Mirsky, who wrote his Ph.D. dissertation about Kook prior to this biography, says that after years of studying and writing about Kook, he remains “endlessly fascinated by him, and inspired.” He was initially drawn to Kook due to “his sweep, his empathy, his ability to see all of human culture and history as a human stirring towards God. It was so striking for such a traditional rabbinic figure to positively affirm culture, political activism, art, commerce, and all the human strivings for meaning as manifestations of the divine. I was also so struck by the depth of his commitment to both the Jewish people and to all of humanity, and his great emphasis on universal ethics, all from within the heart of Rabbinic Judaism.”

The biography has generated a very positive response from early reviewers. Leon Wieseltier notes that it “presents this great-souled rabbi in all his startling richness, and responsibly introduces its readers to one of the most influential and misread figures in modern Jewish thought.” Rabbi Irving (Yitz) Greenberg praises Mirsky’s “mastery of traditional texts…deep reading of Kook’s writings” and his “scholarly lucidity” and predicts that this volume will become the go-to book on Kook. And David Shatz, a professor of Philosophy at Yeshiva University, comments that “the book moves through Rav Kook’s life and writings in a way that both makes his ideas accessible and provides a sorely needed context for the various stages of his thought.”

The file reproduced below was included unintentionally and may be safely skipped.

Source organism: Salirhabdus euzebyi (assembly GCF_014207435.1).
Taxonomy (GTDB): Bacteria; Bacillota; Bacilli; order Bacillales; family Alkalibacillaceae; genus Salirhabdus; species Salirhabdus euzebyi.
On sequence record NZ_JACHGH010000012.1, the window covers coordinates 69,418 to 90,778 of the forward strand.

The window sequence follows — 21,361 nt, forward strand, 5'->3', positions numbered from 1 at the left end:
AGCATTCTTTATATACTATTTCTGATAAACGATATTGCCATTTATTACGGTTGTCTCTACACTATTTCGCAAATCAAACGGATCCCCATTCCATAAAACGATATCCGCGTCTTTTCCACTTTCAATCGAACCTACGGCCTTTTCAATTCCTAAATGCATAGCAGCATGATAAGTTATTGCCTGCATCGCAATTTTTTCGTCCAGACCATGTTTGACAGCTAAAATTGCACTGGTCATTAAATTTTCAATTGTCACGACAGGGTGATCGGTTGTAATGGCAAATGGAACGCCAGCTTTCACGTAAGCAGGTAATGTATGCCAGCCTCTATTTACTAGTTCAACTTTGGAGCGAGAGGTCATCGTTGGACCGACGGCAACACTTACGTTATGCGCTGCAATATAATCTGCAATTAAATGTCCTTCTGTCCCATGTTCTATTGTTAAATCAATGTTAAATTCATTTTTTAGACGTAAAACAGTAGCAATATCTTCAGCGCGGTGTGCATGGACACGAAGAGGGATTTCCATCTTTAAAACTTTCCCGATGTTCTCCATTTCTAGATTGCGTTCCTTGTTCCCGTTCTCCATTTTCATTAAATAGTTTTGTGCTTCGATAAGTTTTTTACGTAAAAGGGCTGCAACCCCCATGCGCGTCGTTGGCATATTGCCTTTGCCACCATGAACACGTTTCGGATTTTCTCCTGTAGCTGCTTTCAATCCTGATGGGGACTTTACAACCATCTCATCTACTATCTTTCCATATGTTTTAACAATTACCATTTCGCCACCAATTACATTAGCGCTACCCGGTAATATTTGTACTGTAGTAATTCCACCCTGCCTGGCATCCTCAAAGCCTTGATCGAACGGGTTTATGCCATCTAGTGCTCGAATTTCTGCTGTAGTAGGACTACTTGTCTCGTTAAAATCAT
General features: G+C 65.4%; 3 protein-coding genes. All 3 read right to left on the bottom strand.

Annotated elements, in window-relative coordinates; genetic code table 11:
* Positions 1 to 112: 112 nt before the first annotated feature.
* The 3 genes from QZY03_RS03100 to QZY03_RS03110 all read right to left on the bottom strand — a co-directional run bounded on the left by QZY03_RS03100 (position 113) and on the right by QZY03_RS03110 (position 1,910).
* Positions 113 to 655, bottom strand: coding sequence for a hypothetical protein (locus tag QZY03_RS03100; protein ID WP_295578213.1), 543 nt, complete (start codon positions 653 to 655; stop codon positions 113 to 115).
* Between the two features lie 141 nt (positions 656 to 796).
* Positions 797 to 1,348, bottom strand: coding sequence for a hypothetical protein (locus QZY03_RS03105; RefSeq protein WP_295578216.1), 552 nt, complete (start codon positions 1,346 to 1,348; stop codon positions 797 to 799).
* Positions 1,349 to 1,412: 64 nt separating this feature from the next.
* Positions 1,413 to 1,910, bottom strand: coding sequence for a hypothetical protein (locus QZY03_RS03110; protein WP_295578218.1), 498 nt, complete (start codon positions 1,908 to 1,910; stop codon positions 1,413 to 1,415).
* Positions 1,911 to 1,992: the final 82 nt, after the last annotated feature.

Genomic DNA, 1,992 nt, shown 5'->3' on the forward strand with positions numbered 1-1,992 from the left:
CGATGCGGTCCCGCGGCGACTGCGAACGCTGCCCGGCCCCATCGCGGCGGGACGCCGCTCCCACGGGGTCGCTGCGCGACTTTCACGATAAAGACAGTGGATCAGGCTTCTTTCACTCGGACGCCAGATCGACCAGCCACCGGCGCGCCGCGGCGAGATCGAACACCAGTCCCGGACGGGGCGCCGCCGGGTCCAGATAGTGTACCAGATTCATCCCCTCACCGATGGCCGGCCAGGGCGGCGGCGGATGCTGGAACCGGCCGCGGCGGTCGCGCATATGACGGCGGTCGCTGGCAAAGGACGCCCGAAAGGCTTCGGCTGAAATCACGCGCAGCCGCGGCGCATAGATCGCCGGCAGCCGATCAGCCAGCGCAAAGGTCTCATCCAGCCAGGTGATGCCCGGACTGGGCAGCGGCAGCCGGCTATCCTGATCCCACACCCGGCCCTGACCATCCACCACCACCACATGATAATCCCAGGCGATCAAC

Mirsky anticipates that readers of the book will gain a better understanding of the historical roots of many of today’s ideological struggles. He also hopes that the book enriches readers’ lives: “I hope that after reading the book, people will have more resources for thinking about their own religious and moral lives. And I hope they come away with an enlarged sense of human possibility in light of the rich, complex, and tragic yet hopeful story and vision of this extraordinary man.”